The Kentucky Injury Prevention and Research Center’s NIOSH-funded Kentucky Occupational Safety and Health Surveillance (KOSHS) Program has released an online trainingExternal module series entitled “FMCSA Level 3 Driver Inspection Online Training.” This module communicates the steps involved in a roadside driver inspection in a user-friendly, engaging format complete with interactions and quizzes. Employers can opt to track each individual employee’s progress and quiz scores via an online portal.

New Report Focuses on Fatal Work-related Injuries in Texas
The Texas Department of State Health Services, Occupational Health Surveillance Program, released a new report, Fatal Work-related Injuries in Texas, 2011–2015Cdc-pdfExternal, which summarizes occupational fatalities in Texas over time using the Census of Fatal Occupational Injuries (CFOI) data. The report shows (1) the rate of fatal work-related injuries in Texas was higher than the national average during 2011–2015 and (2) transportation incidents were the most common event/exposure resulting in work-related fatalities, especially among individuals in production, transportation, and material-moving occupations.

r2p Corner

NIOSH at the signing

Christopher Patton, CSP, ASP, President, Board of Certified Safety Professionals (BCSP); Treasa Turnbeaugh, PhD, MBA, Chief Executive Officer, BCSP; and John Howard, MD, Director, NIOSH at the signing.

NIOSH and the Board of Certified Safety Professionals Renew Agreement
NIOSH and the Board of Certified Safety Professionals recently renewed an agreement to use their collaborative efforts and expertise to improve the protection of workers through effective prevention strategies and technologies. In addition, the partners will encourage students and other professionals to choose occupational safety and health as a career and advance their competency in that field. For more information contact Dawn Castillo at (304) 285-5894 or DCastillo@cdc.gov.

FACE Reports

Food Pantry Volunteer Pinned by a Table Against a Wood Cabinet When the Table was Struck by Backing Vehicle—Michigan
A food pantry volunteer died when a sports utility vehicle backed into a table and pinned the volunteer against a wood cabinet. The volunteer was declared dead upon arrival at the hospital.

Truck Driver Died When He was Struck By a Vehicle in a Hit-and-Run Incident—Michigan
A semi-truck driver pulled off on a shoulder of a four-lane lane expressway to check his tail lights. He activated the hazard lights, got out to check the lights, and was struck by an oncoming car. The driver died from multiple blunt force trauma.

Fire Fighter Fatality Investigation and Prevention Program Reports

Career Fire Lieutenant Killed by Roof/Ceiling Collapse During Overhaul—Georgia
A career fire lieutenant died after being struck by a roof and ceiling collapse during overhaul following a structural fire in a vacant single-family home. The fire lieutenant was removed from the structure and transported to a local hospital where he was pronounced dead.

Volunteer Fire Fighter Dies from Injuries Sustained at a Residential Structure Fire—New York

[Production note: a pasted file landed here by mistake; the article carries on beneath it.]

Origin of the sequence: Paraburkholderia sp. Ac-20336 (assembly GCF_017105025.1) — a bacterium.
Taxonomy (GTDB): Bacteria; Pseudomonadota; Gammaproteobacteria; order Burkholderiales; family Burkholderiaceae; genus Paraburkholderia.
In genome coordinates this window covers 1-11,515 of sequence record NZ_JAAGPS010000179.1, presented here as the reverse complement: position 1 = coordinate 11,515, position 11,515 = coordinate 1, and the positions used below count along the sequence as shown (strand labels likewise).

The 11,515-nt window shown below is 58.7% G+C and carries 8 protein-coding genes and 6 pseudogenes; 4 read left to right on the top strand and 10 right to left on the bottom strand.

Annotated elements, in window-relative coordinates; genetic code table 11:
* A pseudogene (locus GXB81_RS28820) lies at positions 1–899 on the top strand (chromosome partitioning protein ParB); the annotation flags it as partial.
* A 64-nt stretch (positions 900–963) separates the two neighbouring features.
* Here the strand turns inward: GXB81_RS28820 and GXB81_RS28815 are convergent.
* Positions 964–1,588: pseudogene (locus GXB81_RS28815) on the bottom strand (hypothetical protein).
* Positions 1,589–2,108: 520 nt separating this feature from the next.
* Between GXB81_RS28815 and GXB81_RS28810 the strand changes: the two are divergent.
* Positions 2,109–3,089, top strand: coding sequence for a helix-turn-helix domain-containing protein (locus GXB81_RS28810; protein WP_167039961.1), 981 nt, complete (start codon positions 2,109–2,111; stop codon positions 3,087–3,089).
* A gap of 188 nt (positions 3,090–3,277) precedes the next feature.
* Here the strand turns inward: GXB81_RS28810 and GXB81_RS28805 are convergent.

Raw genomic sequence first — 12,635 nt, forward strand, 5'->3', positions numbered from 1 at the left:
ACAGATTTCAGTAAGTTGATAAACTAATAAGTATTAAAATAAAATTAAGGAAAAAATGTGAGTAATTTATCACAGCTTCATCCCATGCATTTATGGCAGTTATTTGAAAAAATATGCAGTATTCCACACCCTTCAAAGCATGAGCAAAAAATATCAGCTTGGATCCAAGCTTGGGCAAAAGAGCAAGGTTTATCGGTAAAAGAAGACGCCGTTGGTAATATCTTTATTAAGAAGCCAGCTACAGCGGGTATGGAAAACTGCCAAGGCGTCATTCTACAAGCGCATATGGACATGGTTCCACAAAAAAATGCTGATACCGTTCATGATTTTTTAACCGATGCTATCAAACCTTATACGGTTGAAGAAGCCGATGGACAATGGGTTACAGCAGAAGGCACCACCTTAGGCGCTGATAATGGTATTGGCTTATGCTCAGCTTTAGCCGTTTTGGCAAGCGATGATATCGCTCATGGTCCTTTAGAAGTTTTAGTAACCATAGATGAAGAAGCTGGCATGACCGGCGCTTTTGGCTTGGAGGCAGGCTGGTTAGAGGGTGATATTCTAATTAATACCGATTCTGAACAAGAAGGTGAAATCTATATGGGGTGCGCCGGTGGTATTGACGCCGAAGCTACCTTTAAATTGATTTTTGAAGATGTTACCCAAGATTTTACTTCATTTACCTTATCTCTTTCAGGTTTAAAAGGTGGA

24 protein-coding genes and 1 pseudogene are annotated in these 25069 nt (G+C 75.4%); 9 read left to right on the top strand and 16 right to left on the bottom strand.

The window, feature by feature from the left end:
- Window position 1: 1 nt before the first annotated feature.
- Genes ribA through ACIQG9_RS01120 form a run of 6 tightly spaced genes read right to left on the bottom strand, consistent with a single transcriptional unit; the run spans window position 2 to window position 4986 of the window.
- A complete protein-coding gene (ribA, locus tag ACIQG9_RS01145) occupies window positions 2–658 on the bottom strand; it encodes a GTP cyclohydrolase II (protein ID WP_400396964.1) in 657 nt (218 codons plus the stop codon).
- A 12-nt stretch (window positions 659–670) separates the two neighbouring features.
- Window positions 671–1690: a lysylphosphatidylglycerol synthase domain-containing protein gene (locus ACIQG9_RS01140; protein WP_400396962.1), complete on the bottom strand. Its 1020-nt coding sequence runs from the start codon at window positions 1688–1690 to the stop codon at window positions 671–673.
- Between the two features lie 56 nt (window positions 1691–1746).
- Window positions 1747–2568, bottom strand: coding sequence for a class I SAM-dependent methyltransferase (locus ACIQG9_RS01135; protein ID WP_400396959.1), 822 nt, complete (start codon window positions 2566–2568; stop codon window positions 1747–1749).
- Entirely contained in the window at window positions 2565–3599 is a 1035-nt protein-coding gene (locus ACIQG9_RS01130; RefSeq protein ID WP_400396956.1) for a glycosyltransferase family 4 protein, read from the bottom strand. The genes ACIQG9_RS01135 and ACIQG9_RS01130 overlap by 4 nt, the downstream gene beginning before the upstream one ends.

A volunteer fire fighter was injured at a residential structure fire. The fire fighter was found face down in the basement of the house in several inches of water. The fire fighter was transported to a trauma center and he died 4 days later.

Wildland Fire Superintendent Dies from Heart Attack after Performing Physical Fitness Training—Idaho
A career, seasonal wildland fire superintendent completed physical fitness training. The training included a 1.8-mile run on a trail over rolling hills. Following the run, he suddenly collapsed. The superintendent was pronounced dead at the scene.

Health Hazard Evaluation (HHE) Program

Evaluation of Odors and Noise at an Automobile Parts Manufacturer
NIOSH investigators found levels of volatile organic compounds and carbon monoxide well below occupational exposure limits in the injection molding and epoxy injection areas. An injection molding operator was overexposed to noise. We recommended the company start a hearing conservation program and install local exhaust ventilation to control smoke and odors. For more information click hereExternal.

Federal Register Notices of Public Meetings and Public Comment

Assessment of the Market for Electronic Technology for Underground Coal Mining Safety and Health Applications—New
The noticeExternal was posted on January 17. Written comments must be received on or before March 20.

A Performance Test Protocol for Closed System Transfer Devices Used During Pharmacy Compounding and Administration of Hazardous Drugs; Extension of Comment Period
The noticeCdc-pdf was posted on December 8. Written electronic or written comments must be received by June 7.

Survey of Engineered Nanomaterial Occupational Safety and Health Practices—New
The noticeExternal was posted on February 10. Written comments must be received on or before April 11.

“This Month in History”

Twenty years ago this month, NIOSH announced a study aimed at preventing silicosis, a serious and sometimes fatal occupational lung disease. For the first phase of the study, scientists tested 41 different gritty materials as substitutes for silica sand in abrasive blasting operations. These operations use high-pressure streams of grit to clean buildings and other structures, increasing the risk of exposure to silica sand. More information is available on the NIOSH Silica web page.

Page last reviewed: March 2, 2017